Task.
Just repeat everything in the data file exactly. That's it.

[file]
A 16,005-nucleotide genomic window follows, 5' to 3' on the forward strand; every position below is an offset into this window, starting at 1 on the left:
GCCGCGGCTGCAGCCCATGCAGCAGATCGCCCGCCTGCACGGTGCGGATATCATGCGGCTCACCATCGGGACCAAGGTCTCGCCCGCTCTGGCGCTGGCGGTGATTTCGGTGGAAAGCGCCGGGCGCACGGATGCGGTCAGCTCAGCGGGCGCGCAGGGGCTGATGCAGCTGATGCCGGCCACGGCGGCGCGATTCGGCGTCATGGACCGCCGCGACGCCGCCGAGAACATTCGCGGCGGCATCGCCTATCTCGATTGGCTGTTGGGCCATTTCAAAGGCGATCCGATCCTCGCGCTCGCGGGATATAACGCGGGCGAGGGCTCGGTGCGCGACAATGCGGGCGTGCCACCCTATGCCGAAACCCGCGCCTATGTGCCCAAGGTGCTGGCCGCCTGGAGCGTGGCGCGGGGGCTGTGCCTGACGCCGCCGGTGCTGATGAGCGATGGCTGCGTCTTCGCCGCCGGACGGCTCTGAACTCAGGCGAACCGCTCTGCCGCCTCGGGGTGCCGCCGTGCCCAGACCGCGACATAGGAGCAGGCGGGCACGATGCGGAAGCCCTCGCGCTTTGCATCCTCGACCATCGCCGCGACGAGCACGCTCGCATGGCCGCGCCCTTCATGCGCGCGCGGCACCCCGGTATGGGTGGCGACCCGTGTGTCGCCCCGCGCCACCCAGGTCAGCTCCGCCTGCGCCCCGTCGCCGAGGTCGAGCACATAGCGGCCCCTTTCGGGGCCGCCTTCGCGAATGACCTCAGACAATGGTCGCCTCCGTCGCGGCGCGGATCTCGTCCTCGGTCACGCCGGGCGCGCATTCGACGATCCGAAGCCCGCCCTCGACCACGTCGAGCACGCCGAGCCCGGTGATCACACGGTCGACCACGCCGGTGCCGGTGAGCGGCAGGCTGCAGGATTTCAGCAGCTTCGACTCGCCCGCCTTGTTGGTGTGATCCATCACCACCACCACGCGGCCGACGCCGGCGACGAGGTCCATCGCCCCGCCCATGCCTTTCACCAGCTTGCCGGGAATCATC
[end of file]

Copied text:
A 16,005-nucleotide genomic window follows, 5' to 3' on the forward strand; every position below is an offset into this window, starting at 1 on the left:
GCCGCGGCTGCAGCCCATGCAGCAGATCGCCCGCCTGCACGGTGCGGATATCATGCGGCTCACCATCGGGACCAAGGTCTCGCCCGCTCTGGCGCTGGCGGTGATTTCGGTGGAAAGCGCCGGGCGCACGGATGCGGTCAGCTCAGCGGGCGCGCAGGGGCTGATGCAGCTGATGCCGGCCACGGCGGCGCGATTCGGCGTCATGGACCGCCGCGACGCCGCCGAGAACATTCGCGGCGGCATCGCCTATCTCGATTGGCTGTTGGGCCATTTCAAAGGCGATCCGATCCTCGCGCTCGCGGGATATAACGCGGGCGAGGGCTCGGTGCGCGACAATGCGGGCGTGCCACCCTATGCCGAAACCCGCGCCTATGTGCCCAAGGTGCTGGCCGCCTGGAGCGTGGCGCGGGGGCTGTGCCTGACGCCGCCGGTGCTGATGAGCGATGGCTGCGTCTTCGCCGCCGGACGGCTCTGAACTCAGGCGAACCGCTCTGCCGCCTCGGGGTGCCGCCGTGCCCAGACCGCGACATAGGAGCAGGCGGGCACGATGCGGAAGCCCTCGCGCTTTGCATCCTCGACCATCGCCGCGACGAGCACGCTCGCATGGCCGCGCCCTTCATGCGCGCGCGGCACCCCGGTATGGGTGGCGACCCGTGTGTCGCCCCGCGCCACCCAGGTCAGCTCCGCCTGCGCCCCGTCGCCGAGGTCGAGCACATAGCGGCCCCTTTCGGGGCCGCCTTCGCGAATGACCTCAGACAATGGTCGCCTCCGTCGCGGCGCGGATCTCGTCCTCGGTCACGCCGGGCGCGCATTCGACGATCCGAAGCCCGCCCTCGACCACGTCGAGCACGCCGAGCCCGGTGATCACACGGTCGACCACGCCGGTGCCGGTGAGCGGCAGGCTGCAGGATTTCAGCAGCTTCGACTCGCCCGCCTTGTTGGTGTGATCCATCACCACCACCACGCGGCCGACGCCGGCGACGAGGTCCATCGCCCCGCCCATGCCTTTCACCAGCTTGCCGGGAATCATC